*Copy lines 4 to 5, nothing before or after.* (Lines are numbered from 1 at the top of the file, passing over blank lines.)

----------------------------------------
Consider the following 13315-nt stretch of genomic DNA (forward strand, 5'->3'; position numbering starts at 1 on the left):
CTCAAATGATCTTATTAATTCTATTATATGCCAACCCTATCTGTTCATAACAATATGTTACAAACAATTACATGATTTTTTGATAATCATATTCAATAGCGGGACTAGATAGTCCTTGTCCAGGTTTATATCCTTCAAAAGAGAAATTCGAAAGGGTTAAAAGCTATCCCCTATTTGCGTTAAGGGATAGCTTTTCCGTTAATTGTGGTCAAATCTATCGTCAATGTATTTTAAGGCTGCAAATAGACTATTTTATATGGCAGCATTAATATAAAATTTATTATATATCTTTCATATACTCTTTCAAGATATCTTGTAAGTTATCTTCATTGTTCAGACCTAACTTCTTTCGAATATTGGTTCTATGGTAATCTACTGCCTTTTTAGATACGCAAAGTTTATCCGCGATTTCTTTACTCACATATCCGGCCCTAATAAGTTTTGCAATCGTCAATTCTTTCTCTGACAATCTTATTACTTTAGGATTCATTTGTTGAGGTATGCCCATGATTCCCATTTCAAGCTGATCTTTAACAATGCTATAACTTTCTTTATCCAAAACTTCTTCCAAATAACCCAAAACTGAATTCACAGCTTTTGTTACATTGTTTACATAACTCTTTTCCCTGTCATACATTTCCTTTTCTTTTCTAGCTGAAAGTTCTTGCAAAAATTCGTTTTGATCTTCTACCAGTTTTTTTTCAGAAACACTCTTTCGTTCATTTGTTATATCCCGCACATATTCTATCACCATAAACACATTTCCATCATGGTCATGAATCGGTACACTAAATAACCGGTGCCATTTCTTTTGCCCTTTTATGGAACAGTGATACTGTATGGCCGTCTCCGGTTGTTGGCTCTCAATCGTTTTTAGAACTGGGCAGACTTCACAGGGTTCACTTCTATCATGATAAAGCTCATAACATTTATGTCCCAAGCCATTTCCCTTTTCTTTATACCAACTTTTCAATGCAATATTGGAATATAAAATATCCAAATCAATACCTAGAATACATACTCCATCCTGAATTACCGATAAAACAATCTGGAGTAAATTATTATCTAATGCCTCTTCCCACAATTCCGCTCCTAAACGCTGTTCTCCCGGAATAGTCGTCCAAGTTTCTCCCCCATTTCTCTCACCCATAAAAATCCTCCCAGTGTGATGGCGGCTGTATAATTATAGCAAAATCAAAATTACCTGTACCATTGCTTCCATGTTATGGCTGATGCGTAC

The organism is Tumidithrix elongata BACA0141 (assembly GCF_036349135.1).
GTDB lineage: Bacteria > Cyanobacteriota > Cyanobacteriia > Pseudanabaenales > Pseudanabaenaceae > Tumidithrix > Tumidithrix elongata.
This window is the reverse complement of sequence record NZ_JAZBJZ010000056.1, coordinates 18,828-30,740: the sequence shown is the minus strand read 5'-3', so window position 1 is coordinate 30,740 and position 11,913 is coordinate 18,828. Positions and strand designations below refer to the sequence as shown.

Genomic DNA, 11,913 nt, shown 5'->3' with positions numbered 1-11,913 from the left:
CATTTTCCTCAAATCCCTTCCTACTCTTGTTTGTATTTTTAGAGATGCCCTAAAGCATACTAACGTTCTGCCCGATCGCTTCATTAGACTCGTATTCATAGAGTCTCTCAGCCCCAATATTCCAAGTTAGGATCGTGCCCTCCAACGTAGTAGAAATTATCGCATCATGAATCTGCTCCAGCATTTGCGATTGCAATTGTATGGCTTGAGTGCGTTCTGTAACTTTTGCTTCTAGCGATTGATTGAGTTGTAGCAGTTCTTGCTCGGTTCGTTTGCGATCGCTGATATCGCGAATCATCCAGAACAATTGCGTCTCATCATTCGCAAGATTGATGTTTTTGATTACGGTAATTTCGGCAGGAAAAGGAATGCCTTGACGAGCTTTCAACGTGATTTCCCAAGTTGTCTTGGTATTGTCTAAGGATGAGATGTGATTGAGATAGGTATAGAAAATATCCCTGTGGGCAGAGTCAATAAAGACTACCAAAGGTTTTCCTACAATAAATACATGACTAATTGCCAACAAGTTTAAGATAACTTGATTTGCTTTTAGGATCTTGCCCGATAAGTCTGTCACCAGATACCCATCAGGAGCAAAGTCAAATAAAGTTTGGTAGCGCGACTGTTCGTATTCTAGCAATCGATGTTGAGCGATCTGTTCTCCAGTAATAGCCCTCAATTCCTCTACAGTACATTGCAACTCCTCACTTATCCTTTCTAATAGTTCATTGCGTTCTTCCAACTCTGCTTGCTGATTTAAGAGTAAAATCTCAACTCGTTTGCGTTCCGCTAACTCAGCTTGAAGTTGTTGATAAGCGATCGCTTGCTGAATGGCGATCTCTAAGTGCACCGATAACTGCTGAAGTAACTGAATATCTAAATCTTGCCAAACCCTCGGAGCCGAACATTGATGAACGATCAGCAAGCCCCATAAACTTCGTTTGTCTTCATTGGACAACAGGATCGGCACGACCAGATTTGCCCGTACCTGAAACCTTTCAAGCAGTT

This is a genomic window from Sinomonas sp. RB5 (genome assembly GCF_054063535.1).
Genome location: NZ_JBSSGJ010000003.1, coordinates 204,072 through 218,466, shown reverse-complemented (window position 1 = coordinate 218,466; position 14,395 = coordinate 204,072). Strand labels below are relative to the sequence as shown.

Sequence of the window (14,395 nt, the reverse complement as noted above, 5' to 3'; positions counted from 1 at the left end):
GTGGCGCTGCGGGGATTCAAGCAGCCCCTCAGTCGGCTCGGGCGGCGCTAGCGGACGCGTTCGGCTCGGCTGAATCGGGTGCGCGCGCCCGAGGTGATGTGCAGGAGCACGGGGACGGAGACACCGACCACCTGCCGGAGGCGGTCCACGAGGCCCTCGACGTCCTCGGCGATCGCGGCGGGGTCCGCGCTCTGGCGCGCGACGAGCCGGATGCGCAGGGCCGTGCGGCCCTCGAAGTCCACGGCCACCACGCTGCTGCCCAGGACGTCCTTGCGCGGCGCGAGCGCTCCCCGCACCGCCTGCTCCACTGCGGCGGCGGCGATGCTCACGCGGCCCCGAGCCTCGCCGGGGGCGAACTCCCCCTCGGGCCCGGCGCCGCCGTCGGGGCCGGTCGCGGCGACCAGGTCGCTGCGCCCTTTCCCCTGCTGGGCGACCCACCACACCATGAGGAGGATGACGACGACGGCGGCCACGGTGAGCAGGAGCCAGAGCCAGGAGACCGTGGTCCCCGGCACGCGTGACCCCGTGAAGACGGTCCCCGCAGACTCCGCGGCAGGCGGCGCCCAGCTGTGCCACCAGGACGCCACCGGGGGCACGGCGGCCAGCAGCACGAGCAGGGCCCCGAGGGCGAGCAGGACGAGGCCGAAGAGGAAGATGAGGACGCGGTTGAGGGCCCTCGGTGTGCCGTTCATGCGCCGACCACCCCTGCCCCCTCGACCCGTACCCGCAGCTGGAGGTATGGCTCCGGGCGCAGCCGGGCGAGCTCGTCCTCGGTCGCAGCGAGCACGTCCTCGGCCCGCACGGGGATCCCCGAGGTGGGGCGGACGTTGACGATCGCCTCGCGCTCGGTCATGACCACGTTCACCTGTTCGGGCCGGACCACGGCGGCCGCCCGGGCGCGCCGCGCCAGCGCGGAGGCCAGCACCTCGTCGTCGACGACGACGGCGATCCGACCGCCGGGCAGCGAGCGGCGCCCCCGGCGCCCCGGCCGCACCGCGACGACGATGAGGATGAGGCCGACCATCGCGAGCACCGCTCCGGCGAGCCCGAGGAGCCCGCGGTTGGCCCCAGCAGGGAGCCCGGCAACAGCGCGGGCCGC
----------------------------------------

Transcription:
GTDB lineage: Bacteria > Cyanobacteriota > Cyanobacteriia > Pseudanabaenales > Pseudanabaenaceae > Tumidithrix > Tumidithrix elongata.
This window is the reverse complement of sequence record NZ_JAZBJZ010000056.1, coordinates 18,828-30,740: the sequence shown is the minus strand read 5'-3', so window position 1 is coordinate 30,740 and position 11,913 is coordinate 18,828. Positions and strand designations below refer to the sequence as shown.